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Wait–The Pulse Nightclub Shooter's Father Was An FBI Informant?; UPDATE: FBI Wanted To Recruit Shooter Too?

Noor Salman, the widow of Pulse Nightclub shooter Omar Mateen, is on trial for obstruction of justice and aiding and abetting her dead husband’s terrorist activities. Yet, there was a rather interesting tidbit that fell from the tree; Omar Mateen’s father, Seddique, was an FBI informant for 11 years. On top of that, the FBI had approached Omar prior to his June 2016 attack that left over 49 people dead and nearly 60 wounded. During the shooting on June 12, 2016, Mateen pledged allegiance to the Islamic State. Mateen was killed during the attack. The FBI agent who was in charge of handling Seddique interviewed Mateen three times and couldn’t find a tie to terrorism. He also said that Mateen made controversial remarks because he felt harassed at work; Mateen worked as a security guard. The agent, Juvenal Martin, even wired up Mateen’s manager at work to confirm what co-workers were saying about him, i.e. he’s a member of al-Qaeda etc., but he never made controversial remarks again. Now, Salman’s lawyers are asking to either have the case dismissed or have the judge declare a mistrial since the FBI never disclosed this information. The judge presiding over the case, Paul Byron, said he won’t rule on the motion right now (via Orlando Sentinel):


Pulse nightclub gunman Omar Mateen was considered by the FBI for development as a possible informant prior to carrying out the 2016 mass shooting, an agent testified today during the trial of Mateen’s widow, Noor Salman.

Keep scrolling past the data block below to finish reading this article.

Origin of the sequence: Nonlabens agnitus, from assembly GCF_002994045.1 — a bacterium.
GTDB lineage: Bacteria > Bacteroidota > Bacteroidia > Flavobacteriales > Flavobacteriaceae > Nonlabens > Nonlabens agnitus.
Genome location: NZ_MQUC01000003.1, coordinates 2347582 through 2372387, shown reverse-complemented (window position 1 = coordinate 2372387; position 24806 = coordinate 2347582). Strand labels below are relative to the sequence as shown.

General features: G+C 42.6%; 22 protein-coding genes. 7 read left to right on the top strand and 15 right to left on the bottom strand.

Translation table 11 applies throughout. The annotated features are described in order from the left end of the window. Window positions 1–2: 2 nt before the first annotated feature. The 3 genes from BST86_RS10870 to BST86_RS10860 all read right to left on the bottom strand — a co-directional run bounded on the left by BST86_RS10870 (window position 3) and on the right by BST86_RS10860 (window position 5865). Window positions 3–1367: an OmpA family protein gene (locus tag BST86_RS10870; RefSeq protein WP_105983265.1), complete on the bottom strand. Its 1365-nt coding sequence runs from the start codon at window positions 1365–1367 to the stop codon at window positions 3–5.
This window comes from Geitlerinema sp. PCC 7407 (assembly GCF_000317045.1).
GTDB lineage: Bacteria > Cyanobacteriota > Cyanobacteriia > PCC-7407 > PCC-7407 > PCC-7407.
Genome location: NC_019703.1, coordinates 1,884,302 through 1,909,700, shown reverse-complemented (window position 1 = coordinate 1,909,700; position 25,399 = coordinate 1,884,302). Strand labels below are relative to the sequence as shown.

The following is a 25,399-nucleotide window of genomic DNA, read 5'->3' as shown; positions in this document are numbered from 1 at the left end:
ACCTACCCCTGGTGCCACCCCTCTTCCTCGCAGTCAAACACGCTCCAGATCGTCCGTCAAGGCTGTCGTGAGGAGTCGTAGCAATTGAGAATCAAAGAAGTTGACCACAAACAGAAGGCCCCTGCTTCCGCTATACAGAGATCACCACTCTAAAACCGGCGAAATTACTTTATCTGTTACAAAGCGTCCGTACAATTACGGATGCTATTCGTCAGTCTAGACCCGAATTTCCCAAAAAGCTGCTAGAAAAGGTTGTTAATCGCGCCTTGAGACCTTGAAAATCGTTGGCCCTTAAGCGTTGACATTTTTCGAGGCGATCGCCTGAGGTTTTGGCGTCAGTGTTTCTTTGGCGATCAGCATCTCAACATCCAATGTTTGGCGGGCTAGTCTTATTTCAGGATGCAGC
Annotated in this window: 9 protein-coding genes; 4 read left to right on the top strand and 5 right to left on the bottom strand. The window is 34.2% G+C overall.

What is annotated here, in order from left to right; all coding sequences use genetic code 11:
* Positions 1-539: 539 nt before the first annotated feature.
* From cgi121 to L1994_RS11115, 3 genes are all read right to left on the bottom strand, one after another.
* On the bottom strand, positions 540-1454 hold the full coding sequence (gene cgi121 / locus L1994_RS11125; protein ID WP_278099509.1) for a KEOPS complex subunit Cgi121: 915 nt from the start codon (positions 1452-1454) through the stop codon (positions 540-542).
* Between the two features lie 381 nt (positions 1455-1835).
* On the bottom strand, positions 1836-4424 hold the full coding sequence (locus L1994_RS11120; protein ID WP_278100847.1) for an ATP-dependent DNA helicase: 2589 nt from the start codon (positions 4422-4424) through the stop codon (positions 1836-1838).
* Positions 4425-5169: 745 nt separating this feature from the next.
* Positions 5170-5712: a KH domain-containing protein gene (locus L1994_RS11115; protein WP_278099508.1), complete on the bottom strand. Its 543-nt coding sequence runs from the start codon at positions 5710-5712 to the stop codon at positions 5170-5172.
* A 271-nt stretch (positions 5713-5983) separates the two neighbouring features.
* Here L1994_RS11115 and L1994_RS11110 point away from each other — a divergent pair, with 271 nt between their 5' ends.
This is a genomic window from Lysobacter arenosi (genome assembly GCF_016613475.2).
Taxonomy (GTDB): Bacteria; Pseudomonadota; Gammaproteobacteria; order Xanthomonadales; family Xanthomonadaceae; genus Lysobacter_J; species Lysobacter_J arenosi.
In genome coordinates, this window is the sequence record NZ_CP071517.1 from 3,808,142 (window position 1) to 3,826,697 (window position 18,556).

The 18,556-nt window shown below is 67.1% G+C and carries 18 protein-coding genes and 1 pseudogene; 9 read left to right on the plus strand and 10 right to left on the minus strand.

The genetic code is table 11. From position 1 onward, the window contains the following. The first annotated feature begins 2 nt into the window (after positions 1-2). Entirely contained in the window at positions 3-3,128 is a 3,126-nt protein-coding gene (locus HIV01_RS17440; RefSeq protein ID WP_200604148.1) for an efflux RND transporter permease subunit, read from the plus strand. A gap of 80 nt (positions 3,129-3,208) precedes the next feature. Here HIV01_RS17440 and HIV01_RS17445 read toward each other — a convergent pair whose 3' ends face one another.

That revelation came hours after Salman’s defense filed a motion seeking to have the case dismissed or declared a mistrial due to information that Mateen’s father was an informant for the FBI for more than a decade and sent money out of the country in the months before the attack.

Jurors today heard from FBI Special Agent Juvenal Martin, who was responsible for overseeing Mateen's father, Seddique Mateen, as an informant after Martin transferred to the FBI’s Miami division in 2006.

Martin said he was also involved in investigating Omar Mateen, after co-workers at the security firm G4S reported in 2013 that Mateen had made comments about being connected to Al Qaeda, Hezbollah and the Muslim Brotherhood. Martin had Mateen’s supervisor wear a concealed recording device, but didn’t capture him making such statements again.